Herschel Savage and Victor Colicchio play two beatniks talking about a guitar player from Minnesota with a frog in his throat named "Zimmerman somebody" in a scene set in 1959. The joke is they are referring to future music legend Bob Dylan (born Robert Allen Zimmerman in Duluth, Minnesota). See more »
I'll never understand the pre-posthumous (yes, he's still alive and kicking) appreciation that has accrued to Carter Stevens long after his porn movie career ended. HONEYMOON HAVEN is praised to the skies, but I saw it back in the day, and rather reluctantly giving it a second viewing through the magic of DVD was bored stiff. No pun, please.
Stevens and his screenwriter Richard Jaccoma pour on the turgid dialogue, not witty but giving the impression of a movie being made, rather than wall-to-wall sex. I categorically prefer narrative cinema, but incumbent on folks working in that medium is the delivery of interesting scenes, a luxury that "sex is all" pornographers don't have to worry about.
Not much is delivered here, as we must stomach the endlessly repetitious structure Jaccoma/Stevens have erected. Wade Nichols on his wedding night faces a recalcitrant bride Erica Havens, who went through with the ceremony but locks herself in the bathroom of their motel room rather than have sex with hubby.
The rest of this tedious exercise has Nichols regaled with tall tales by the title motel's owner R. Bolla, supposedly a wise (if overly talkative) old geezer who's seen it all. Bolla as usual tries very hard, but is unconvincing as to the character's age and experience, and is merely boring, overstaying his welcome on screen at least three reels too long.
Where the filmmakers went wrong in the short-story format is a lack of development or twist in the writing. Every short story has, beyond the requisite atmosphere, characterizations and use of language, a structure that provides an interesting switch, or at least some revelation that creates that bit of satisfaction in the reader at the conclusion. Even modern (21st Century) vignette-dominated porn has a bit of this quality. But in HONEYMOON HAVEN a desultory premise for each story is laid out, and then the players execute the sketch, with hardcore sex as its centerpiece, and nothing else happens -it's just straightforward, unfunny and often insultingly stupid. As they say in the computer world: Execute, Repeat -it's back to Nichols and Bolla shooting the breeze to set up the next sketch.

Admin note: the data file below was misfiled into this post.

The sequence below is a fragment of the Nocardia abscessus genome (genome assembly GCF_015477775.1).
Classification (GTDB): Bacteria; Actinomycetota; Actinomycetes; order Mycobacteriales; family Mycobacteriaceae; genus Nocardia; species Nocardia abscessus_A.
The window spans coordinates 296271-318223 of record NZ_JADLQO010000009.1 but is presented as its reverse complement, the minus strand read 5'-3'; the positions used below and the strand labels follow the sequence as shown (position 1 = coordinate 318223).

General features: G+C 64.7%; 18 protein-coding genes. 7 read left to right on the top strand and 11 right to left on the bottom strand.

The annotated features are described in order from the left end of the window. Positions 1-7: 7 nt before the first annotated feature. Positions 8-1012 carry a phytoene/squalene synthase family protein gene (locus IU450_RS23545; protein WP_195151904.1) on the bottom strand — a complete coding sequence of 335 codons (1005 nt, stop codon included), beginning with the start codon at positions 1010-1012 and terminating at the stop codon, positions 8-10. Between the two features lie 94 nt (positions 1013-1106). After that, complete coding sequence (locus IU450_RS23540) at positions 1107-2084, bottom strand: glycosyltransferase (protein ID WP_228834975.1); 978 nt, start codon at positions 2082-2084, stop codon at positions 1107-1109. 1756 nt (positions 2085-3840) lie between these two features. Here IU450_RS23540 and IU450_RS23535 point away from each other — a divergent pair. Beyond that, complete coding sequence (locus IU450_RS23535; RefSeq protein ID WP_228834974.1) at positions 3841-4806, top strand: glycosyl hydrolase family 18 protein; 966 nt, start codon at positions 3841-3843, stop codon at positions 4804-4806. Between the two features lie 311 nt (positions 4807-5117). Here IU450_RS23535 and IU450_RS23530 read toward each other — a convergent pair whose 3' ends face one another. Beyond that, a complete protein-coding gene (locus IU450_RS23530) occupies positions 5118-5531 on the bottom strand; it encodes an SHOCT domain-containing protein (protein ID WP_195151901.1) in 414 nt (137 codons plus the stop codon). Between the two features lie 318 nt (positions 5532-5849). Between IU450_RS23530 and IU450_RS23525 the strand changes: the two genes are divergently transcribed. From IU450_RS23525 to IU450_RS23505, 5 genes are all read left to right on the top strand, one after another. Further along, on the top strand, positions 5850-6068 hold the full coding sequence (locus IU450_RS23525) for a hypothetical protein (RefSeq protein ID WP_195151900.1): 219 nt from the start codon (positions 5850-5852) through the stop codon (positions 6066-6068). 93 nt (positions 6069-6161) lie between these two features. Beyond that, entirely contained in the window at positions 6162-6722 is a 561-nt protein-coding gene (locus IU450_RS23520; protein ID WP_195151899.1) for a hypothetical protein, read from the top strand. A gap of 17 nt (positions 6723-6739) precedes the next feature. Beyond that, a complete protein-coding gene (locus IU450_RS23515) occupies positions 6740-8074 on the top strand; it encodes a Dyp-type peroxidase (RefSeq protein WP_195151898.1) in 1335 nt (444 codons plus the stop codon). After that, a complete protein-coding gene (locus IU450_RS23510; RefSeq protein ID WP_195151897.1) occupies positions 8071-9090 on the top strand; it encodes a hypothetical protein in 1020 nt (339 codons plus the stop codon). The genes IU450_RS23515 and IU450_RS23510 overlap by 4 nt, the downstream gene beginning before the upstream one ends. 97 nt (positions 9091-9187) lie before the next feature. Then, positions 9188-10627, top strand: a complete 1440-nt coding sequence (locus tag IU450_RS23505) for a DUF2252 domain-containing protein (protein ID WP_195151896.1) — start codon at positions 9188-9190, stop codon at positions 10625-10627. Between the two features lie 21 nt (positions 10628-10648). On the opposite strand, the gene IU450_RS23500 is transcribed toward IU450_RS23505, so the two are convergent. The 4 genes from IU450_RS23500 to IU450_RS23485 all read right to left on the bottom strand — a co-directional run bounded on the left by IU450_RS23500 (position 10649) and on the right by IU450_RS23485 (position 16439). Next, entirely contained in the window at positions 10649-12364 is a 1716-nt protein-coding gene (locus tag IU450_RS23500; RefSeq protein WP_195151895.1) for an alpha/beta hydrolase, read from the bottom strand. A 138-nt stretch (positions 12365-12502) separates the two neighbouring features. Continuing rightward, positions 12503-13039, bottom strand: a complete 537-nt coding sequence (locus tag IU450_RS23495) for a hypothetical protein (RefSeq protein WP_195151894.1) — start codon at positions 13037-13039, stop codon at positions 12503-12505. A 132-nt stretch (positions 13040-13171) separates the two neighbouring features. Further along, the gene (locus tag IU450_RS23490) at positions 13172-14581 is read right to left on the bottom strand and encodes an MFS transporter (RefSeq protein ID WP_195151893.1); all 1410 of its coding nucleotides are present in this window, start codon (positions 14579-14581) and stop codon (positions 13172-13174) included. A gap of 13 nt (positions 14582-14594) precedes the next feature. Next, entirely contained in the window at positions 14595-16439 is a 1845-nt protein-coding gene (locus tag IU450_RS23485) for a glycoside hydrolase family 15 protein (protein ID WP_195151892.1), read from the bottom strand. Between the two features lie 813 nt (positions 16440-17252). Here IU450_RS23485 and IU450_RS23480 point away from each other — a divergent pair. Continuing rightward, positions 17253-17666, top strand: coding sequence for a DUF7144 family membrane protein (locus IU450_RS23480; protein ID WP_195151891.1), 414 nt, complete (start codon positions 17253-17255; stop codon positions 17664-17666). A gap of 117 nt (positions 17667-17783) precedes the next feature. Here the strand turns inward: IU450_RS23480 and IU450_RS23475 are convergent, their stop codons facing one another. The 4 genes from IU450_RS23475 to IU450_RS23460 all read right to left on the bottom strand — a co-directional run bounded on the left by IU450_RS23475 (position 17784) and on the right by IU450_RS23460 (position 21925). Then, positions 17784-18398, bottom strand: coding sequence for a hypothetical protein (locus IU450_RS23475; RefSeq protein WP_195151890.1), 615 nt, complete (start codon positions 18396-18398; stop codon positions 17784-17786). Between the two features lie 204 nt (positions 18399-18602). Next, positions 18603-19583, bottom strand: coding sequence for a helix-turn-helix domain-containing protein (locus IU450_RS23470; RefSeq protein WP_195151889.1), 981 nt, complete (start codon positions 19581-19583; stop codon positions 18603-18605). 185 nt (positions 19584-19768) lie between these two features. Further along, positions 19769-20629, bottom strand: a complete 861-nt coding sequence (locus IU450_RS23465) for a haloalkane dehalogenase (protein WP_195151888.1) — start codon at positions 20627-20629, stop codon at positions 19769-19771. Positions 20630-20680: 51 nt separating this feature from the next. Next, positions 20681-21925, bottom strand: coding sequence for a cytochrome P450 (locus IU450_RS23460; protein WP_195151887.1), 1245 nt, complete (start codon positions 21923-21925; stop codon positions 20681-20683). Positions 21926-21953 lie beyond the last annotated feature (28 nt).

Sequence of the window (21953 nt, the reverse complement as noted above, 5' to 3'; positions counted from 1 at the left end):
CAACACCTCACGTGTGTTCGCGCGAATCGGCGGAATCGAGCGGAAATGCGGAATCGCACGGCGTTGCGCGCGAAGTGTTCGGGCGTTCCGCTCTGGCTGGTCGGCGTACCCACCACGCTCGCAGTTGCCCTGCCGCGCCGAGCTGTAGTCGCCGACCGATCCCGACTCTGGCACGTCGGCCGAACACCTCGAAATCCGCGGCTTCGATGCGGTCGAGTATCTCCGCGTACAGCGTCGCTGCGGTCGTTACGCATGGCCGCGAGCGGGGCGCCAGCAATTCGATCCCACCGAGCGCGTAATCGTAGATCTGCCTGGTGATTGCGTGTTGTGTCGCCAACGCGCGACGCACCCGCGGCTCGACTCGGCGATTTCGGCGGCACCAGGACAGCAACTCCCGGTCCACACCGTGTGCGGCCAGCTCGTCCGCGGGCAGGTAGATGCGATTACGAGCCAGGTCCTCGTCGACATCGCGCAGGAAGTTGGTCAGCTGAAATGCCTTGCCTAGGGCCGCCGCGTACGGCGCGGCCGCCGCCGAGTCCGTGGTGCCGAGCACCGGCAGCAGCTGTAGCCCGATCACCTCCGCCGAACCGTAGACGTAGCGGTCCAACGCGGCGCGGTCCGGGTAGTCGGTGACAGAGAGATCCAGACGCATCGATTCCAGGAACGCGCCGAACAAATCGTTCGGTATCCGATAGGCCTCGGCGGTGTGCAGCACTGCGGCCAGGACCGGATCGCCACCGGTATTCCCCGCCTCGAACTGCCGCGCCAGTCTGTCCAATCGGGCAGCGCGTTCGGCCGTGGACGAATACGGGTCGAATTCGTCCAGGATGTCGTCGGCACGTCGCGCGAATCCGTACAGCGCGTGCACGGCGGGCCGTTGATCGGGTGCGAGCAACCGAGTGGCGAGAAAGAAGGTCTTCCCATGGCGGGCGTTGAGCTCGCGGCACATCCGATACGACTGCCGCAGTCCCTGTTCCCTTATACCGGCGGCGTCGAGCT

Case in point: an idiotic depiction of beatniks checking into the motel circa 1959 for a threesome instead of the expected blissfully wedded couple. The styling and lingo is beneath the level of a failed SNL TV sketch, and Herschel Savage has to contend with an ugly woman and inept actor in the triumvirate. Dialog is peppered with "like" and "you know" every third word, a speech impediment not so much emblematic of the Beat Generation, but rather of epidemic proportions among young people in the 21st Century as well. Nichols doesn't believe this story, and neither did I.
Beyond Savage's mate, the female cast in HONEYMOON HAVEN is dreadfully unattractive, even by the low (read: skanky) standards of its time of production. Perhaps the beauties were mainly concentrated on the West Coast at that time (certainly my favorites like Joan Devlon and Annette Haven), but surely Stevens could have rounded up some more presentable femmes than shown here, particularly the paper-bag worthy leading lady Havens. When Nichols is ready to give up the prospect of bedding her in the final reel, I couldn't see any reason for him to relent when predictably reverse psychology set in to make her suddenly want to get it on with him.
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